Nerd Alert: A new wave of developments in San Francisco show the danger of betting the urban future on high-tech.
Every decade or so, an economic boom roils San Francisco. Self-appointed arbiters of cultural taste in this progressive and parochial city declare that gentrification is the most insidious urban danger of all. News flash! Our City will be trampled by newcomers who don't share Our Values.
This time the villains are such locally grown technology icons as Twitter and Facebook, Google and Yelp. Hot-wired job producers that other metropolitan regions dream of; here, in 2013, they're likened to a nightmarish threat.
Consider the alarm sounded by acclaimed author Rebecca Solnit in an essay this year for the London Review of Books: “All this is changing the character of what was once a great city of refuge for dissidents, queers, pacifists and experimentalists.”
Now consider the alarm sounded by the very same Solnit during the dot-com boom in 2000's Hollow City: The Siege of San Francisco and the Crisis of American Urbanism, a requiem for “the great anomaly . . . We were a sanctuary for the queer, the eccentric, the creative, the radical . . .”
So when I once again hear apocalyptic warnings about the threat to San Francisco's soul, they suggest instead that the bubble soon may burst. What's worrisome this time is how developers and government are betting the future on an urban uniculture, a city planned for exactly one segment of the population: lean, lithe Millennials with a taste for food trucks and cash to burn.
You can see this in the packaging of Pier 70, a 28-acre mixed-use project proposed for San Francisco's waterfront.
The developer is Forest City Enterprises, an old hand at urban renewal in all its public-private forms; its largest San Francisco project to date is a 1 million-square-foot shopping mall anchored by Bloomingdale's. The development in the works would include 1,000 residential units and 2.5 million square feet of commercial space on former industrial land, with an estimated infrastructure cost of $152 million.
These most definitely are not small numbers. Yet the public presentations about the master plan—which is still in the early stages—portray Pier 70 as a case study in tactical urbanism with DIY flair, right down to the flow charts with funky lettering showing the “urban ecosystem” where “innovation-focused firms” would subsidize local food markets and artisans. Yes, there'd be tall buildings, the concept maps reveal, but with a “human-scaled creative core at the center.”
The renderings are populated by people of all races and an average age of 30, tops. Dogs and bikes are plentiful, as are sunglasses and untucked shirts. One plaza is shown with a farmers' market on the left, food trucks on the right, and a communal table in between. The sidewalk caf' in another rendering is next to a bicycle path with people doing tai chi among native flowers; the adjacent residential tower is barely sketched in.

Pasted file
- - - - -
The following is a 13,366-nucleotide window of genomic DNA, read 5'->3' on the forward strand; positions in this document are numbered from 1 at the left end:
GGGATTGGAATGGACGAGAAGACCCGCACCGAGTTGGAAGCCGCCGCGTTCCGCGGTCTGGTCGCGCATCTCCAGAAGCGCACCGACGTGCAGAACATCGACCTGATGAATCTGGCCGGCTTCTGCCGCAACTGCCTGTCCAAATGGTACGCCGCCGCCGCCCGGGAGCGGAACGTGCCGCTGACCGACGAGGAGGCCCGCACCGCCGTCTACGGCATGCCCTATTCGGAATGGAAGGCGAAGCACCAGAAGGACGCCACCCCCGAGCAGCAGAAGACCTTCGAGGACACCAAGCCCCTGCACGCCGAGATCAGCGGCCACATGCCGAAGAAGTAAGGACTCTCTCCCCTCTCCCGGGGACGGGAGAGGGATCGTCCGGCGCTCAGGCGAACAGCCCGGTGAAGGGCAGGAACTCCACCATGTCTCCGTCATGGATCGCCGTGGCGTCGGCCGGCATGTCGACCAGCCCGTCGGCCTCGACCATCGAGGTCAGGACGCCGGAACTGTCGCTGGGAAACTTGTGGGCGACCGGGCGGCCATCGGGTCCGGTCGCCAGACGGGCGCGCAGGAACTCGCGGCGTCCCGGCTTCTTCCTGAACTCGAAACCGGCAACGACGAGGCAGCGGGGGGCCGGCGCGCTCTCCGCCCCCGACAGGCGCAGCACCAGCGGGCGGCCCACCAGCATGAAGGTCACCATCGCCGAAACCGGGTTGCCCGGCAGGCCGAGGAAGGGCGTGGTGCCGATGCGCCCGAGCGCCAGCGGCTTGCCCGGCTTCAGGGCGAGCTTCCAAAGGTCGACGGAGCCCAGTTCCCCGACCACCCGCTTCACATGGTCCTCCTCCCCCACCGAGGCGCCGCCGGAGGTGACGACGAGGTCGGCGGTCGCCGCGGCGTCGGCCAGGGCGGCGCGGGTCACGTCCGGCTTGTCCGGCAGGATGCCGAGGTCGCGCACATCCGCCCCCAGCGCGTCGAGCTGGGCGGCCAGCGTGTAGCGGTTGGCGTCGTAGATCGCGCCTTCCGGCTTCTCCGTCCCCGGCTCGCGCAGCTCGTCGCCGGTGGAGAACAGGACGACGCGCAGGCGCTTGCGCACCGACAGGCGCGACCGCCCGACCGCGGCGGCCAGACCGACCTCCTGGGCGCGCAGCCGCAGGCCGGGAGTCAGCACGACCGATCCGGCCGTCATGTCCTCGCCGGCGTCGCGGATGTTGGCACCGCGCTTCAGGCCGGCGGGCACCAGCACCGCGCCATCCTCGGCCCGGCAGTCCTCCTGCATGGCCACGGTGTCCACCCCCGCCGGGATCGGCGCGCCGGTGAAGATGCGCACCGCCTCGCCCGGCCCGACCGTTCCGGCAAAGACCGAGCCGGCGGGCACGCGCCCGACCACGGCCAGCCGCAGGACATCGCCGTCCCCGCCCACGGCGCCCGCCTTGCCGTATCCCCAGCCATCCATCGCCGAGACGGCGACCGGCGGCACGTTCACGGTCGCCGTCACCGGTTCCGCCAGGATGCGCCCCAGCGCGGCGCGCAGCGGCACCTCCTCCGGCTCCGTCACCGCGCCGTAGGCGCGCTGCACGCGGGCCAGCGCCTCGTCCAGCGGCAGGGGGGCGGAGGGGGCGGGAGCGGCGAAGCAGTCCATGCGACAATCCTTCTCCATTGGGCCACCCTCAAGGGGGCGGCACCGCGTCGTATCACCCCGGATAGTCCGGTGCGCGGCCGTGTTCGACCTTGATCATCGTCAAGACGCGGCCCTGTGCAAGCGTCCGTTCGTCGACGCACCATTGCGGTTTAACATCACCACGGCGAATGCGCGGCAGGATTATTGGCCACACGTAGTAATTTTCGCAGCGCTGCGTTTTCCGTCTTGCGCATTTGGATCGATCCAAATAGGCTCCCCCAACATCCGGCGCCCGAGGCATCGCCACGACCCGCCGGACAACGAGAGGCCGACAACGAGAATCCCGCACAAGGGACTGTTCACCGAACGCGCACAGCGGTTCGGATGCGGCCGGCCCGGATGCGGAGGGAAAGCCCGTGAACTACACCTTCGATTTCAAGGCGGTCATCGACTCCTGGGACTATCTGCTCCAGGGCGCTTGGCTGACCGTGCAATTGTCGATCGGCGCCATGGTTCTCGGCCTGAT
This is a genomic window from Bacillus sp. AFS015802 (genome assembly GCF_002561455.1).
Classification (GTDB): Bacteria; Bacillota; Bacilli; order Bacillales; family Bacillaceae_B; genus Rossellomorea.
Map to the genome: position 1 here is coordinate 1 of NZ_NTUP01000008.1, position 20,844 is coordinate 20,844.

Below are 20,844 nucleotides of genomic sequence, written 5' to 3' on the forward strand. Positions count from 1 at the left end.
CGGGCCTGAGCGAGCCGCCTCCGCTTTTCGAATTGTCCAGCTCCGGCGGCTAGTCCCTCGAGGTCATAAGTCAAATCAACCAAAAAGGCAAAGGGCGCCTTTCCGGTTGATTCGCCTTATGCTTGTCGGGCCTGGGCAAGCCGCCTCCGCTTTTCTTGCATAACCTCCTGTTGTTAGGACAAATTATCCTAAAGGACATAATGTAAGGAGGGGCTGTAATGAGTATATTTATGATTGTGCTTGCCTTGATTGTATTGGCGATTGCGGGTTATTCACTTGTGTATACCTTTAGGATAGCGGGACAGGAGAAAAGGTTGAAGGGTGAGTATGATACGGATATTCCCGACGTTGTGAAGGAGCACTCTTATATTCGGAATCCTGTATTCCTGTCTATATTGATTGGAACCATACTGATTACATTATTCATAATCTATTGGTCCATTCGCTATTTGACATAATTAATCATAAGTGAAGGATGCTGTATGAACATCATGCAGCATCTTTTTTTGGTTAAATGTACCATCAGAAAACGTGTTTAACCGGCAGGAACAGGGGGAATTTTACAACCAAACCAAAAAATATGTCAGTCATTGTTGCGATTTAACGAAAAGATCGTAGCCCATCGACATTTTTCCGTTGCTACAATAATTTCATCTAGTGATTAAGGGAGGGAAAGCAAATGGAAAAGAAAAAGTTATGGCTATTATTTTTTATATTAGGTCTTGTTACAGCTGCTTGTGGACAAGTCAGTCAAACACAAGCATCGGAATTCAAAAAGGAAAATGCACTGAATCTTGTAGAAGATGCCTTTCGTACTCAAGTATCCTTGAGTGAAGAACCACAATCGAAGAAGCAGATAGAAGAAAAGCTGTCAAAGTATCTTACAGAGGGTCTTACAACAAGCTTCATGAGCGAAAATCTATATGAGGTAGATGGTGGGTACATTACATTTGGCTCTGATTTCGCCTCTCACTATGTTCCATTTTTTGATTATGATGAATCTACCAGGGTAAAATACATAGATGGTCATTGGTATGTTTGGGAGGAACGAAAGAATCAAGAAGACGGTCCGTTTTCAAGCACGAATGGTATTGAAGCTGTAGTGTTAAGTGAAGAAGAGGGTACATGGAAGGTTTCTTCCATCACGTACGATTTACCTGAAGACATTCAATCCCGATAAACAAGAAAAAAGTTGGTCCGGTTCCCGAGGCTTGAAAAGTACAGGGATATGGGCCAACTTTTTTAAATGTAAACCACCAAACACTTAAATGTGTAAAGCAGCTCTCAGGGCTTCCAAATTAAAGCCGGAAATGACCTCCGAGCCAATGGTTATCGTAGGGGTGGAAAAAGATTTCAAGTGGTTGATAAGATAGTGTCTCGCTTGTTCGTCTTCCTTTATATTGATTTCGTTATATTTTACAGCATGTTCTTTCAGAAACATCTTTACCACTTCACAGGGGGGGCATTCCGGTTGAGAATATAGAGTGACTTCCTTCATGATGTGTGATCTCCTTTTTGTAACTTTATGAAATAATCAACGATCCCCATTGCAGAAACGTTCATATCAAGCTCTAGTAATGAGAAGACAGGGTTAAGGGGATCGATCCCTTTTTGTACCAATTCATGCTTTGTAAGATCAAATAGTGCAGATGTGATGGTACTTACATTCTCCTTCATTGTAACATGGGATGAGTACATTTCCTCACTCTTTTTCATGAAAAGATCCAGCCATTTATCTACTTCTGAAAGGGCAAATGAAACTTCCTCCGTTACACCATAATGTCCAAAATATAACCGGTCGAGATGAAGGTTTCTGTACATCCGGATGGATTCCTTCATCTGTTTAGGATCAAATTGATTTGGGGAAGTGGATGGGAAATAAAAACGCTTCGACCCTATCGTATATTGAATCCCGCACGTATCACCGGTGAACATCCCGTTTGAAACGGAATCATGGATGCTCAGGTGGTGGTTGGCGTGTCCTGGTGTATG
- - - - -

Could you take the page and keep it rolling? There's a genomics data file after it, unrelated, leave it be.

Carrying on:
The same vibe permeates the city's effort to redo its defining downtown thoroughfare, the broad diagonal of Market Street. In this case, the challenge is to juggle cars and buses, historic streetcars, pedestrians and bicyclists, and the crowds emerging from five subway stations. After several rounds of neighborhood meetings and now-obligatory webinars, the burning question is whether bicyclists—the most tenacious constituency by far—will have dedicated separated lanes on every block.
The design firms working as consultants to the city's Department of Public Works on the Better Market Street plan envision “streetlife zones” with spaces “for the virtual, digital and physical worlds to interact.” On the rendering of the block that Twitter now calls home, the street furniture includes swinging benches. We see guitarists, bicyclists, two guys in cargo shorts. Nobody wears a tie. Nobody is down-and-out.
There are other projects like these in San Francisco and, from what I've seen, every other ambitious American city today. The visual fluff can be ignored, but it is troubling all the same.
Cities are messy, unpredictable entities. When decision-makers try to force changing districts into a mold—in the case of San Francisco, something akin to Brooklyn-by-the-Bay—the rest of the population could be left outside looking in.
John King is the urban design critic of the San Francisco Chronicle and author of Cityscapes: San Francisco and Its Buildings (Heyday, 2011).
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